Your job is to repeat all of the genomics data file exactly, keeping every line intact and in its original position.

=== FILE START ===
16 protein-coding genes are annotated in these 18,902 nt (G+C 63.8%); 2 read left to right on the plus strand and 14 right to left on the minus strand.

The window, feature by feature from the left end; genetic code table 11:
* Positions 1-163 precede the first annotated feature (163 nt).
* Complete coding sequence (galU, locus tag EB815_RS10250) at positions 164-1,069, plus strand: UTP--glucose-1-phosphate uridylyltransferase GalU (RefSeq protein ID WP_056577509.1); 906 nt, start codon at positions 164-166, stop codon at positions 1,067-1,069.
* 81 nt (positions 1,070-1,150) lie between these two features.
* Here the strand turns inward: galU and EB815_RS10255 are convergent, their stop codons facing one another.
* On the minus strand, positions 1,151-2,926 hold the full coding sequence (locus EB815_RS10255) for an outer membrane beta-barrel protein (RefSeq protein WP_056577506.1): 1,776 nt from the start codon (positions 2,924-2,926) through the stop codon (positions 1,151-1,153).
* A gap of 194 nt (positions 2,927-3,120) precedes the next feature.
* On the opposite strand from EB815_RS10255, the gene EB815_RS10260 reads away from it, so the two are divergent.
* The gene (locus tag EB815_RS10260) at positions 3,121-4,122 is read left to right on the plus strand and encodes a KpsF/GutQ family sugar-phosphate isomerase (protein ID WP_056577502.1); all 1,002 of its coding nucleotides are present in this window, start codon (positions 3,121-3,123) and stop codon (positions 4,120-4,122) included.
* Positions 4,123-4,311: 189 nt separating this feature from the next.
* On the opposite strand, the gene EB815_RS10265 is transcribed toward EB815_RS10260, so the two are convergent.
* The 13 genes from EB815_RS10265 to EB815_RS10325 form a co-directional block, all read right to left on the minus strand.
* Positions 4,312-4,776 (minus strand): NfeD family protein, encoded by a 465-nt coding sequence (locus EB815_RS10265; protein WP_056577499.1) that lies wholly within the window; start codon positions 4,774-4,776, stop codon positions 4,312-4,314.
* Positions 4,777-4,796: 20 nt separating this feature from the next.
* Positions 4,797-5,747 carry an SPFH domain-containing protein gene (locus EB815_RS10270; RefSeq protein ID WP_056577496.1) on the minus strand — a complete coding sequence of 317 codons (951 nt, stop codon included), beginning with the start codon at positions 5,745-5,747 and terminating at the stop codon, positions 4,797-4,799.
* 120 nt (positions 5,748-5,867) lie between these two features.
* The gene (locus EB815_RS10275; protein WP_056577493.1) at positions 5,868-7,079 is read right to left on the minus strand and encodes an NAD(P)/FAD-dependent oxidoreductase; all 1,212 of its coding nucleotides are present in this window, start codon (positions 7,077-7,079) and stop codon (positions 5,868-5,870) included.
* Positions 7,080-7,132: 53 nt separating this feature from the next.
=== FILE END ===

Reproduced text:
16 protein-coding genes are annotated in these 18,902 nt (G+C 63.8%); 2 read left to right on the plus strand and 14 right to left on the minus strand.

The window, feature by feature from the left end; genetic code table 11:
* Positions 1-163 precede the first annotated feature (163 nt).
* Complete coding sequence (galU, locus tag EB815_RS10250) at positions 164-1,069, plus strand: UTP--glucose-1-phosphate uridylyltransferase GalU (RefSeq protein ID WP_056577509.1); 906 nt, start codon at positions 164-166, stop codon at positions 1,067-1,069.
* 81 nt (positions 1,070-1,150) lie between these two features.
* Here the strand turns inward: galU and EB815_RS10255 are convergent, their stop codons facing one another.
* On the minus strand, positions 1,151-2,926 hold the full coding sequence (locus EB815_RS10255) for an outer membrane beta-barrel protein (RefSeq protein WP_056577506.1): 1,776 nt from the start codon (positions 2,924-2,926) through the stop codon (positions 1,151-1,153).
* A gap of 194 nt (positions 2,927-3,120) precedes the next feature.
* On the opposite strand from EB815_RS10255, the gene EB815_RS10260 reads away from it, so the two are divergent.
* The gene (locus tag EB815_RS10260) at positions 3,121-4,122 is read left to right on the plus strand and encodes a KpsF/GutQ family sugar-phosphate isomerase (protein ID WP_056577502.1); all 1,002 of its coding nucleotides are present in this window, start codon (positions 3,121-3,123) and stop codon (positions 4,120-4,122) included.
* Positions 4,123-4,311: 189 nt separating this feature from the next.
* On the opposite strand, the gene EB815_RS10265 is transcribed toward EB815_RS10260, so the two are convergent.
* The 13 genes from EB815_RS10265 to EB815_RS10325 form a co-directional block, all read right to left on the minus strand.
* Positions 4,312-4,776 (minus strand): NfeD family protein, encoded by a 465-nt coding sequence (locus EB815_RS10265; protein WP_056577499.1) that lies wholly within the window; start codon positions 4,774-4,776, stop codon positions 4,312-4,314.
* Positions 4,777-4,796: 20 nt separating this feature from the next.
* Positions 4,797-5,747 carry an SPFH domain-containing protein gene (locus EB815_RS10270; RefSeq protein ID WP_056577496.1) on the minus strand — a complete coding sequence of 317 codons (951 nt, stop codon included), beginning with the start codon at positions 5,745-5,747 and terminating at the stop codon, positions 4,797-4,799.
* 120 nt (positions 5,748-5,867) lie between these two features.
* The gene (locus EB815_RS10275; protein WP_056577493.1) at positions 5,868-7,079 is read right to left on the minus strand and encodes an NAD(P)/FAD-dependent oxidoreductase; all 1,212 of its coding nucleotides are present in this window, start codon (positions 7,077-7,079) and stop codon (positions 5,868-5,870) included.
* Positions 7,080-7,132: 53 nt separating this feature from the next.